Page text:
The August 27 issue of the Edmonton Journal features an article that details industrial hemp research performed by InnoTech Alberta.
See the article below.
A Vegreville research centre is on the cutting edge of a booming Canadian hemp industry one scientist predicts will be worth $1 billion annually within a few years.
That’s roughly five times the industrial hemp industry’s current approximately $200-million value, but InnoTech Alberta’s Jan Slaski says the business is poised to become larger.
His office is already crammed with such hemp items as insulated construction blocks; erosion control mats; lightweight, dent-resistant car parts; and a longboard made from a fibreglass-like bio-composite, not to mention beer, granola and Grande Prairie’s Stoked Vodka.
“It’s a multi-purpose crop that each and every part of can be used. The best part is everybody along the value chain can make money,” Slaski, team lead in crop development and management for the Alberta Innovates subsidiary, said Wednesday during a tour of the operation 100 km east of Edmonton.
“I think within a year or two, maximum, we will see major commercial facilities in Alberta … We’re the hub of hemp fibre in Canada.”
Raising industrial hemp was forbidden in the country until 1998 because of concerns the plants contains THC, the psychoactive drug in marijuana, but the roughly two dozen varieties now grown under licence from Health Canada can’t contain more than a tiny 0.3 per cent of the compound.
Slaski estimates it would require a choking, possibly toxic, joint one metre long to produce the same amount of THC as one normal blunt.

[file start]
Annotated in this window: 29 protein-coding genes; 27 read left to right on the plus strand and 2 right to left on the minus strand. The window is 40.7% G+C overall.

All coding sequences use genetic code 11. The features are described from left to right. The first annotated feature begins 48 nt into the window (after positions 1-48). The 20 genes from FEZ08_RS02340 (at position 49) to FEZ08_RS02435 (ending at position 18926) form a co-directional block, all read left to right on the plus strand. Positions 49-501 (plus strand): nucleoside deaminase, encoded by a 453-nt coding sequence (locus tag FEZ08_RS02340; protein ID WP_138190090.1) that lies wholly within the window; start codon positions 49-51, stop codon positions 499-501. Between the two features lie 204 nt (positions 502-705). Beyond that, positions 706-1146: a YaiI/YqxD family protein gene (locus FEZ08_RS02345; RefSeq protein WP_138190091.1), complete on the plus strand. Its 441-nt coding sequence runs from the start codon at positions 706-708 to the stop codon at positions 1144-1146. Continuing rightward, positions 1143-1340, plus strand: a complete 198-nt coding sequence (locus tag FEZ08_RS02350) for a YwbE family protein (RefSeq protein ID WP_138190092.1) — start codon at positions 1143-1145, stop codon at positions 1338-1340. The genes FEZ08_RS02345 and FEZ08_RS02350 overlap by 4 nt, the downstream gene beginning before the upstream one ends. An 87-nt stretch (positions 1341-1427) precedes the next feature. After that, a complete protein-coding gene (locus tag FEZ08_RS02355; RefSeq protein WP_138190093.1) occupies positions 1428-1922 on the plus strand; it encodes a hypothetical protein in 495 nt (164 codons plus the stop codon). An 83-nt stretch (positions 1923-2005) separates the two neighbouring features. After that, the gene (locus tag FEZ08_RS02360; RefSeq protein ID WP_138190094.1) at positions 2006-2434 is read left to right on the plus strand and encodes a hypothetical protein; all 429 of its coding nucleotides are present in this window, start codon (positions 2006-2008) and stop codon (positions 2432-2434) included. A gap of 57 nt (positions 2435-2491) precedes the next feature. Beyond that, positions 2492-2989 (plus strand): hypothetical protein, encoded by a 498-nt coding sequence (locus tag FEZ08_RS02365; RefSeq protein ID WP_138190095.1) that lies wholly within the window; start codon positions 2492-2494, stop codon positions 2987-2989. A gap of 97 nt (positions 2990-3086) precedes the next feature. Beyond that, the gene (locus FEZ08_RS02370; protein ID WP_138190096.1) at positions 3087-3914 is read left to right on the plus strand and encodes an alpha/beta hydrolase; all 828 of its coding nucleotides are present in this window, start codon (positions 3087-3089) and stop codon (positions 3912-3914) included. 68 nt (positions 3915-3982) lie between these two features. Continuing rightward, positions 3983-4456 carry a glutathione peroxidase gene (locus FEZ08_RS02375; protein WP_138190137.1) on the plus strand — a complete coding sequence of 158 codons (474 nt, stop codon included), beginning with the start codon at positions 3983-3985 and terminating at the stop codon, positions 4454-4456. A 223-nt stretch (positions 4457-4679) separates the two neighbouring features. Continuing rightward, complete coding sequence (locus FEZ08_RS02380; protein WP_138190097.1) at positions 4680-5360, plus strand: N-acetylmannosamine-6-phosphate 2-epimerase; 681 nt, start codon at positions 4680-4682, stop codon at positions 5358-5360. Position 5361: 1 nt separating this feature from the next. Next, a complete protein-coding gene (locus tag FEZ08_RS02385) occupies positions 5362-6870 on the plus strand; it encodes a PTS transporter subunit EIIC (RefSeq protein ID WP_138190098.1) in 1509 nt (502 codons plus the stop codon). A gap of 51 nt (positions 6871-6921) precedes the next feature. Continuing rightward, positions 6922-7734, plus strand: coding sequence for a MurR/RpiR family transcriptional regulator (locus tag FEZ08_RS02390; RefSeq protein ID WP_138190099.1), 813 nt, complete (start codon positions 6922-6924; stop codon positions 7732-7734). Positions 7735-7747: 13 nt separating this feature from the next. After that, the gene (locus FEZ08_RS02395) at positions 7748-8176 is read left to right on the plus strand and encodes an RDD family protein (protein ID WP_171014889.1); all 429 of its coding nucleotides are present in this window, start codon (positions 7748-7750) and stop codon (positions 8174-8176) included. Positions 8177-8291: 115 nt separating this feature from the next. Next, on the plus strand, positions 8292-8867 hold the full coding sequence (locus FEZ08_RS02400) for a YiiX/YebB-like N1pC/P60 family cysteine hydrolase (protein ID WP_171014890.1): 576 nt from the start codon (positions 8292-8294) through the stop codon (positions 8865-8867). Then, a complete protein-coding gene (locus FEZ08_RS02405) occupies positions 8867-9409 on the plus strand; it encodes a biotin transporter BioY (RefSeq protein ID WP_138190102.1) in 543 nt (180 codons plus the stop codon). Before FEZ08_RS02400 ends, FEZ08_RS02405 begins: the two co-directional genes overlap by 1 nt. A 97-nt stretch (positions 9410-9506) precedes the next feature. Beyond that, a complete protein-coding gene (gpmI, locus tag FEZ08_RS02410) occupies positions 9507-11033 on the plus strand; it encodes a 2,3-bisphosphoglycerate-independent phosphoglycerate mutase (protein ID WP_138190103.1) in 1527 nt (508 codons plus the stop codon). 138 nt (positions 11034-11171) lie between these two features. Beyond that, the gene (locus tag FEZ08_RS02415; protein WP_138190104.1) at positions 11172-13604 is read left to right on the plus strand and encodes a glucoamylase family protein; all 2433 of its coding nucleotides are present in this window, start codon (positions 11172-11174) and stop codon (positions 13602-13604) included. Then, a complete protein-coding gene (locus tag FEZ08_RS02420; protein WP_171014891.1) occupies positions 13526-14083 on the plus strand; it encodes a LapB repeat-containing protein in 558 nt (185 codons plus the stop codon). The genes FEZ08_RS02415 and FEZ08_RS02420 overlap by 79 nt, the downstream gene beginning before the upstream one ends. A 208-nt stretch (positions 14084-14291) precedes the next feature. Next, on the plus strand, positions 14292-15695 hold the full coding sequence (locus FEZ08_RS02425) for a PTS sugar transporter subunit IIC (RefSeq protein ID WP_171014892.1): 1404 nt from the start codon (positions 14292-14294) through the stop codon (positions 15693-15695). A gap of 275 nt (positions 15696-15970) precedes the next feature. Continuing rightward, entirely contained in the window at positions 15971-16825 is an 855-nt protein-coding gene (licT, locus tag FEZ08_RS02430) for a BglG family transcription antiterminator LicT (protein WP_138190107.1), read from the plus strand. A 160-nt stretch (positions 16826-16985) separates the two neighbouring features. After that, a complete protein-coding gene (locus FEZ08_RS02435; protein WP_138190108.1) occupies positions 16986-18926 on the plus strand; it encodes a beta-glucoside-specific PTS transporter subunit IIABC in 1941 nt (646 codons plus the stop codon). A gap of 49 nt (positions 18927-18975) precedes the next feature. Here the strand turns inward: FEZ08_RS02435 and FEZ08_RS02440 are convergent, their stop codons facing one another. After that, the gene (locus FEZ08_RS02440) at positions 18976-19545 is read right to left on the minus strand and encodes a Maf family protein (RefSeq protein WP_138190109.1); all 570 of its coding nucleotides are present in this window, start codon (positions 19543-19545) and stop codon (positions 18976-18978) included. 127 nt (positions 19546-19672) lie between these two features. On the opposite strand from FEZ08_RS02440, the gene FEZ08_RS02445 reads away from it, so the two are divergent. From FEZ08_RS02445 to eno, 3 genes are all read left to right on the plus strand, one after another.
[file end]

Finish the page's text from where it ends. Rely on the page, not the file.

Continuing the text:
The number of hemp hectares sown across Canada has fluctuated over the years, reaching a high of 44,000 in 2014 before dropping to 31,000 last year as farmers and processors looked for markets.
That figure could skyrocket to 50,000 hectares this year, Slaski said.
The crop has been primarily grown for seeds and flowers made into cosmetics and oil, hemp hearts, granola, drinks and other edibles, making Canada the world’s largest hemp food producer and exporter.
He proudly shows off fields in which he’s growing 14 types of hemp, from short plants with easy-to-harvest seeds to tall ones used for their stalks.
“We’re bringing this diversification for economic benefits and good land stewardship. It’s very unhealthy for soil to grow the same crop over and over again.”
In addition to researching plant breeding and processing, Slaski and his team of 17 are helping develop products using the stalk’s tough fibres at a processing facility that allows companies to test their equipment and their ideas, a setup he said is the most comprehensive in North America.
This work could have big benefits for Alberta, which in 2016 grew more hemp than any other province.
A Quebec uniform company is interested in building an Alberta hemp processing plant to make material for jeans, First Nations are exploring a plan to grow hemp for housing materials, and the operators of a Chinese textile firm Slaski visited last week are looking at investing $100 million in Canada.
Slaski, who has been studying hemp for the provincially owned corporation for 16 years, sees an even brighter future if Health Canada relaxes regulations preventing the use of leaves and other chaff containing non-narcotic cannabinoids that can be turned into medicinal products.
That would allow producers to sell the entire plant for different uses, making it even more profitable.
“At present, hemp is developing really fast, but with whole-crop utilization hopefully … the value chain of this crop will be even greater,” he said.
“In three to five years I’m looking, personally, at a $1-billion industry that will be benefitting the people of Alberta and Canada.”